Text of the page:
These facts tell us there is clearly something dangerous about the way our most intimate relationships are structured.

Gender roles in the family are still profoundly unequal. The latest Household Income and Labour Dynamics in Australia (HILDA) survey shows that heterosexual couples will share the total amount of time spent in paid and unpaid work almost exactly equally.

But because men spend more time in paid employment, and women are usually paid less, and spend a larger proportion of their time doing unpaid housework and childcare, men have more economic power than women do in relationships. This is especially true of couples with children.

Couples are not structuring their relationships like this because they have backward ideas.

The HILDA survey also showed that agreement with traditional attitudes towards parenting and paid work is relatively low. But women are still paid less than men, so it often makes economic sense for couples that men take on more paid work compared to women. And housework and childcare is a totally private, not public responsibility, so the traditional family roles become impossible to escape.

Relationships sometimes break violently along this faultline of inequality, especially when they come under stress.

The specific circumstances of Eurydice Dixon’s rape and murder also point to the need to look beyond the superficial analysis of male violence. Jaymes Todd grew up in Broadmeadows, one of Victoria’s youth unemployment “hot-spots”.

He has autism, a disability for which no one in Australia receives adequate support. He went to an under-funded school where disadvantage is concentrated.

This context of class oppression is not incidental to his acts of violence. As with other examples of gendered violence, stranger rape is much more likely to occur in a context of social and economic inequality. Poverty degrades and alienates all of us, and leaves people feeling inadequate, and angry.

It also compounds women’s oppression. The nuclear family channels the blame for capitalism’s social problems onto women.

Our society treats the consequences of poverty like poor nutrition, social isolation and housing instability as a mother’s failure, not the system’s failure.

Turnbull has just cut childcare subsidies for women who are under-employed or out of education—a punishment for the women and children who most need social support.

Alongside the blame that is heaped on women by structures of poverty and the nuclear family, there are oceans of advertising and media creating stereotypes and objectifying women’s bodies.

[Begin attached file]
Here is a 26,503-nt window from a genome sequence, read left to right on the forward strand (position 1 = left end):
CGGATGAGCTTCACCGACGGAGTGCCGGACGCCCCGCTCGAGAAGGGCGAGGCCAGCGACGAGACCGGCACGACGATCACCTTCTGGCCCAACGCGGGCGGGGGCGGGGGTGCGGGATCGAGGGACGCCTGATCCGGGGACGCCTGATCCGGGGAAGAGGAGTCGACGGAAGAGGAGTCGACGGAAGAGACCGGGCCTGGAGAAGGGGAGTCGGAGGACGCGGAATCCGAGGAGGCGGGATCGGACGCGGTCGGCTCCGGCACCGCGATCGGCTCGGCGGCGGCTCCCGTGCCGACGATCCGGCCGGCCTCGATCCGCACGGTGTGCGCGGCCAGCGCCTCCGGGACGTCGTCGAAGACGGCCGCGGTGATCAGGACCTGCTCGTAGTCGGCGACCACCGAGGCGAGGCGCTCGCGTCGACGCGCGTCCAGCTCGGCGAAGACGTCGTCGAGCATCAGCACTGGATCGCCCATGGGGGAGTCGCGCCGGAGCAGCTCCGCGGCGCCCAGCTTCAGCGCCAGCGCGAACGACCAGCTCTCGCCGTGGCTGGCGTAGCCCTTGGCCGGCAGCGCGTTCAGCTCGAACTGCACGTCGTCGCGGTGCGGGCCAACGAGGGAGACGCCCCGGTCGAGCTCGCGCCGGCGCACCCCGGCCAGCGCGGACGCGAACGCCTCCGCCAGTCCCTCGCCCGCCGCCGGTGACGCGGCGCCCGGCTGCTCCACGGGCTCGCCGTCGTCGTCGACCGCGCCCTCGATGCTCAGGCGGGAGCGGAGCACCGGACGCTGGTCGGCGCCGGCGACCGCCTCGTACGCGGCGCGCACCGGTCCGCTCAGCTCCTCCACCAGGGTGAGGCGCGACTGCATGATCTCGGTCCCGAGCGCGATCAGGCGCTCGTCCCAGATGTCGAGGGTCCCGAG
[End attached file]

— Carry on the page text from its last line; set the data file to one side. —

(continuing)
Billions of dollars are spent by ruling class figures (like Rupert Murdoch and Harvey Weinstein) depicting women in humiliatingly dependent situations, as air-brushed, empty-headed, powerless props, a commodity to be bought and controlled by successful men.

It is little wonder in such a society that some men frustrated by social and economic exclusion resort to stealing sex, through rape.

The system is the problem, not men

We can’t afford to confuse the inter-personal expressions of sexism for the fundamental social causes, or to regard all men as enemies of women.

Despite the fact that our society is organised in a way to guarantee sexist violence, and divide women and men, working class women and men have a common interest in fighting sexism and class oppression.

The struggle for well-funded, fully public services, like childcare, schools, hospitals, disability support, transport and housing are important for all workers. They are important for fighting back against the subordination of women.

All working class children and adults benefit when caring is a recognised, valued responsibility for our whole society, not the invisible slave labour of women.

Every fight against privatisation, or for public funding, or equal wages needs be explicitly understood as an integral part of the fight for women’s rights.

People’s attitudes are changed in struggles that challenge the fundamental structures of inequality and oppression.

The fight against governments, church leaderships, principals, media and advertising barons and employers is by definition more threatening to the ruling class than the current ineffective approach of asking women and men to reflect on their own internal biases.

The system turns all working people, but women in particular, into objects for the rich to use and discard. To stop rape we need to fight the system that is inherently violent, that subordinates women and creates the conditions for rape.